NASHVILLE, Tenn.—Sikorsky Aircraft [UTX] unveiled its X2 TECHNOLOGY Light Tactical Helicopter design Monday at the Army Aviation Association of America annual conference here.
“These technologies can potentially bring new rotorcraft capabilities that, to date, have been unachievable by the industry,” Sikorsky President Jeffrey Pino said in a statement. “In addition to doubling the speed of helicopters, this technology can improve hot/high performance, maneuverability and low acoustic signature. Sikorsky’s Light Tactical Helicopter concept demonstrates a way to package these capabilities into an airframe that is tailored to meet a range of military missions.”
The X2 TECHNOLOGY Light Tactical Helicopter multi-mission capabilities will meet both regular Army and special operations future requirements in a variety of combat roles, the company said.
In 2005, Sikorsky announced an initiative to develop an integrated suite of technologies called X2 TECHNOLOGY.
The technology demonstrator aircraft, which achieved first flight in August 2008, is progressing toward the milestone of achieving a 250-knot cruise speed. The project is funded entirely by Sikorsky.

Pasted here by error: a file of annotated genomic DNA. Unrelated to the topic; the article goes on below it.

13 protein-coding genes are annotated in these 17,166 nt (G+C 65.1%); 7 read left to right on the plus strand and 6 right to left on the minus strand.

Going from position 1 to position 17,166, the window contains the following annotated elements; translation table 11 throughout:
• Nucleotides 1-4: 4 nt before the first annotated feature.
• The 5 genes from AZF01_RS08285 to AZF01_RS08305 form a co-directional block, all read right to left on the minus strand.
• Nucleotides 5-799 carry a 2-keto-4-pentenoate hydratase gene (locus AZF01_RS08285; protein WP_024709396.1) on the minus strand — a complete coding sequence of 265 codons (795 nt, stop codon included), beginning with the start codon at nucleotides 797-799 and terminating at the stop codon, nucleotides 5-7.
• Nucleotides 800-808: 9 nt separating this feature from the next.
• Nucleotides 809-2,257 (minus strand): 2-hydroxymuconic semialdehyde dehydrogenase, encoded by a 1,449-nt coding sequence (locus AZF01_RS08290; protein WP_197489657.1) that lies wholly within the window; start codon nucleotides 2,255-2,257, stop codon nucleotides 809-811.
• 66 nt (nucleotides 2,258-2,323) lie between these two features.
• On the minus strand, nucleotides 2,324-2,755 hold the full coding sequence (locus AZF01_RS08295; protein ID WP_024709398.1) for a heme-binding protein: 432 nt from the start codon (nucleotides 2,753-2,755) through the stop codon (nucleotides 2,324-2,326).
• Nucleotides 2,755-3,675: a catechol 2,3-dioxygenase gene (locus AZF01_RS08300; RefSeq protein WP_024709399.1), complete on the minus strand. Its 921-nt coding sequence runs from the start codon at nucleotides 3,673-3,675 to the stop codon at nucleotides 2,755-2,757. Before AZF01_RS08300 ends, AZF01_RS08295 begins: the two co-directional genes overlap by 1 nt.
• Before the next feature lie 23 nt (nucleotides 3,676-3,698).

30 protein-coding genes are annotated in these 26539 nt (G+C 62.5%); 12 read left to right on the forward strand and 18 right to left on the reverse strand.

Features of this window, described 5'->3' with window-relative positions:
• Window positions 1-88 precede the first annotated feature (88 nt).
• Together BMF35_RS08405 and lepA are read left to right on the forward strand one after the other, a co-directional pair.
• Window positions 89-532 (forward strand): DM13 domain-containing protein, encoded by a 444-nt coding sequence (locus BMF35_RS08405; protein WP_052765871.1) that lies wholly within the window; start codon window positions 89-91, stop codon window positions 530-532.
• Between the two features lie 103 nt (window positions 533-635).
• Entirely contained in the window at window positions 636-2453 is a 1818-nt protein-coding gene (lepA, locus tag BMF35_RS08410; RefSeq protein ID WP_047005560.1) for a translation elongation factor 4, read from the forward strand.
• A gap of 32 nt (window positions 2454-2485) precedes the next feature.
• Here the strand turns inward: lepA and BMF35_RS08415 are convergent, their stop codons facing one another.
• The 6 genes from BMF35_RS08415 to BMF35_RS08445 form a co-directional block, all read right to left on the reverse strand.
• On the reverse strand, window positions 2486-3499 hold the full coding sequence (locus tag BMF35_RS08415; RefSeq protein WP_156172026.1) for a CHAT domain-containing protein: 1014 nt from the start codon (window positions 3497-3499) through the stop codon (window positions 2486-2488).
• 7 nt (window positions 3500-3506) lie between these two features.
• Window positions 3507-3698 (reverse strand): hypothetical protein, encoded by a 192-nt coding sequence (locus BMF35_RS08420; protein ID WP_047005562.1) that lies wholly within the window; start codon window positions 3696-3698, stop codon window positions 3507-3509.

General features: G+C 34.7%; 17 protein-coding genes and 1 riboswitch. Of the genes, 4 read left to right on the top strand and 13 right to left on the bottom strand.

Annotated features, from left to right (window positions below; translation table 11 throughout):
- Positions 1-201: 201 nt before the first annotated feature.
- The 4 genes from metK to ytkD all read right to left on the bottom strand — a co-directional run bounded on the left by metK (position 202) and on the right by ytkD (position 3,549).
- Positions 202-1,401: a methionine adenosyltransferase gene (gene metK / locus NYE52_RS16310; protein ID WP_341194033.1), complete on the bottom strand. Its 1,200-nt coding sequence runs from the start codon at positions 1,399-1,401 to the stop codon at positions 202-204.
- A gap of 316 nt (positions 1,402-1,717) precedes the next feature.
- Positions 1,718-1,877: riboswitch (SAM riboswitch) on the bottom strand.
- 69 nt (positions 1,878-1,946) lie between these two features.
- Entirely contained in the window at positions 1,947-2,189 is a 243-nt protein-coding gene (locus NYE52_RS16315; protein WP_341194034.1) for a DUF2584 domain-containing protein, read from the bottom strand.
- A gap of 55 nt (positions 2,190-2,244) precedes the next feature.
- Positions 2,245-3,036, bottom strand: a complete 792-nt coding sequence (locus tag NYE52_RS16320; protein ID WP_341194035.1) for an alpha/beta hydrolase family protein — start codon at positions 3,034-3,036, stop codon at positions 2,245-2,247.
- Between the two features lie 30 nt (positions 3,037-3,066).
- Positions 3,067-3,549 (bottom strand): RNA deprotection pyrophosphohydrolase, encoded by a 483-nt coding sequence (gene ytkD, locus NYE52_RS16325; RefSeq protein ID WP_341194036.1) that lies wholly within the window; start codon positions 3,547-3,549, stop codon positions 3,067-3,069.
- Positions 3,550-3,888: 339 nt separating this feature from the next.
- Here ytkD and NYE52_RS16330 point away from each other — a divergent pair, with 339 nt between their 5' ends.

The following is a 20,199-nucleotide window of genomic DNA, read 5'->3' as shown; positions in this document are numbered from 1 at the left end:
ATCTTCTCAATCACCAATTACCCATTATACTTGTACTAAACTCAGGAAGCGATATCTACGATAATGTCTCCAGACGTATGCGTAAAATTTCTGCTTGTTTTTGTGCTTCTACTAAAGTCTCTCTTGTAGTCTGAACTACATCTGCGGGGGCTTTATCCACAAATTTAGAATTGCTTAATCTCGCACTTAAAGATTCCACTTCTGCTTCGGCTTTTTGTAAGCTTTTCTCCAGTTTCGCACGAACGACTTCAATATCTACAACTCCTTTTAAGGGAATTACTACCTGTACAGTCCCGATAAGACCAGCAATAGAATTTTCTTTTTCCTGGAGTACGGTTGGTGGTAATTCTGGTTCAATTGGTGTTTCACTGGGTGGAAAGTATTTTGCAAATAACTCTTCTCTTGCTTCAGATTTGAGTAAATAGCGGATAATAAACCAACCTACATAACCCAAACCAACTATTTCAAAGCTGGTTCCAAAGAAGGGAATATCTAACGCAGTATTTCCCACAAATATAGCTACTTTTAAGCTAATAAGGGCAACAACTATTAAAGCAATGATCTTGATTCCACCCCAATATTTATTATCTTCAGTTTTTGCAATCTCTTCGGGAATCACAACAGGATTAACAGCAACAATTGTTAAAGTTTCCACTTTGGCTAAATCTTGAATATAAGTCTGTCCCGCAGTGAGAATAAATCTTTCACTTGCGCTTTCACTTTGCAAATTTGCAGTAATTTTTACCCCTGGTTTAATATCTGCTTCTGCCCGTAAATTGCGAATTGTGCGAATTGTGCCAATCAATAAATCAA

Sikorsky Aircraft has invested in the LTH concept to illustrate its commitment to developing future capabilities that are achievable and affordable, the company said.
X2 TECHNOLOGY is scalable to a variety of military missions including assault, armed reconnaissance, close-air support and combat search and rescue, and unmanned applications.
The X2 TECHNOLOGY demonstrator combines an integrated suite of technologies intended to advance the state-of-the-art, counter-rotating coaxial rotor helicopter. It is designed to demonstrate a helicopter can cruise at 250 knots, while retaining such desirable helicopter attributes as excellent low speed handling, efficient hovering, autorotation safety, and a seamless and simple transition to high speed.
The innovative technologies the X2 TECHNOLOGY demonstrator employs include: fly-by-wire flight controls; counter-rotating rigid rotor blades; hub drag reduction; active vibration control; and an integrated auxiliary propulsion system.